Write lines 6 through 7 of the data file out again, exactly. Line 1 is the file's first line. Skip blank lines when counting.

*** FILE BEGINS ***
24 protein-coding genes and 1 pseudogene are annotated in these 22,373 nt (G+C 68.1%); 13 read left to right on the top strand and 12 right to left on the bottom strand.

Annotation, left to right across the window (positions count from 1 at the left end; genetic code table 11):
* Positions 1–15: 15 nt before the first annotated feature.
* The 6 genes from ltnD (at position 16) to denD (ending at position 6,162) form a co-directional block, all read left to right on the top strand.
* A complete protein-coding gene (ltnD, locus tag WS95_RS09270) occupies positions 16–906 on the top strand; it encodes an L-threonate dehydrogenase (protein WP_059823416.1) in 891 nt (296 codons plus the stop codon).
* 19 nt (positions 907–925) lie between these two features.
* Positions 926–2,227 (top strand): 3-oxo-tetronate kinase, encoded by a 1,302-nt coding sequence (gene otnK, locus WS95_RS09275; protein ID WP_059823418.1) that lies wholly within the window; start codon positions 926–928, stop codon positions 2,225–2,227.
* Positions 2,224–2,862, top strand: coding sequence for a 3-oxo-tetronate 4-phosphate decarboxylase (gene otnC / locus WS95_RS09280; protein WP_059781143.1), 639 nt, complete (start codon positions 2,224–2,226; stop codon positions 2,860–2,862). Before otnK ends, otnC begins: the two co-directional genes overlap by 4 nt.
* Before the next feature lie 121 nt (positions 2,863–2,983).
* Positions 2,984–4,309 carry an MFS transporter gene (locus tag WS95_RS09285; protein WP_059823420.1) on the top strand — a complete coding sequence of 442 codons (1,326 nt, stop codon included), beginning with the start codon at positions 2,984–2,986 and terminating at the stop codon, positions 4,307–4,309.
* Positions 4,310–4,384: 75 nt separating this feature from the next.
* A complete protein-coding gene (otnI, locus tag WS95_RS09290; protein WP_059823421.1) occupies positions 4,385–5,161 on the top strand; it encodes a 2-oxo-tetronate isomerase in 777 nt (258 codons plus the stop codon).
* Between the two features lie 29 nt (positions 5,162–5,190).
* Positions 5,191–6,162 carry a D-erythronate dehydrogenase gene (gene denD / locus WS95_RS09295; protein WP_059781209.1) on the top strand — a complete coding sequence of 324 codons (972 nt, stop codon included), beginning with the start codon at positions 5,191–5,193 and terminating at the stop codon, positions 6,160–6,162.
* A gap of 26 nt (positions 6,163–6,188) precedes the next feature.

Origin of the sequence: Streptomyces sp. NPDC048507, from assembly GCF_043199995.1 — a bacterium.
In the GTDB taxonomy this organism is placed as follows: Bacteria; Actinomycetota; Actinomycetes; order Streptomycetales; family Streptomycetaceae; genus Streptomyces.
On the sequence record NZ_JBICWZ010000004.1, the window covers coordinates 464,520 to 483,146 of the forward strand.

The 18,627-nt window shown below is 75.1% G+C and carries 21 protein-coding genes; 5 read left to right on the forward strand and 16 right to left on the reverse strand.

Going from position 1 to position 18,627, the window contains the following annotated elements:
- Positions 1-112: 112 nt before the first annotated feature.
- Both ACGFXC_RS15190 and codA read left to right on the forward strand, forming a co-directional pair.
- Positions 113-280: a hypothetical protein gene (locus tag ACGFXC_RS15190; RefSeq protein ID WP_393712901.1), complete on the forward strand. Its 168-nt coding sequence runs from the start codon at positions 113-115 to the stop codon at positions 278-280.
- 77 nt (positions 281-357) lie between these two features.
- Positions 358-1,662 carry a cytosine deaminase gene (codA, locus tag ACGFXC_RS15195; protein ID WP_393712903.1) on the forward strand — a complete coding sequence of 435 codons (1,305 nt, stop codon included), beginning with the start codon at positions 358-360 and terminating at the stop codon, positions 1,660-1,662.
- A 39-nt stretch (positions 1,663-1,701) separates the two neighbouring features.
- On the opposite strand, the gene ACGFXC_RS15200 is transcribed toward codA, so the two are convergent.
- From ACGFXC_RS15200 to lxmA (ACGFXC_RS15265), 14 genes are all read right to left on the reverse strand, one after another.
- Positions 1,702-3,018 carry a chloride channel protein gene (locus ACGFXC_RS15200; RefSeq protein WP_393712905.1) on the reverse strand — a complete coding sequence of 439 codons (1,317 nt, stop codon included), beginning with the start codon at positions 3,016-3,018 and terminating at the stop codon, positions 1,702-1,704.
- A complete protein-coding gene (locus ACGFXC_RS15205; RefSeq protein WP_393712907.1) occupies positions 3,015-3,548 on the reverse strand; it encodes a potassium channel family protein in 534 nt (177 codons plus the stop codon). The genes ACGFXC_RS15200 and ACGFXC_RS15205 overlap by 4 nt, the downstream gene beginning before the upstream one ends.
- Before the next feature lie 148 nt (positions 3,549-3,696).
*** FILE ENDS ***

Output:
* 19 nt (positions 907–925) lie between these two features.
* Positions 926–2,227 (top strand): 3-oxo-tetronate kinase, encoded by a 1,302-nt coding sequence (gene otnK, locus WS95_RS09275; protein ID WP_059823418.1) that lies wholly within the window; start codon positions 926–928, stop codon positions 2,225–2,227.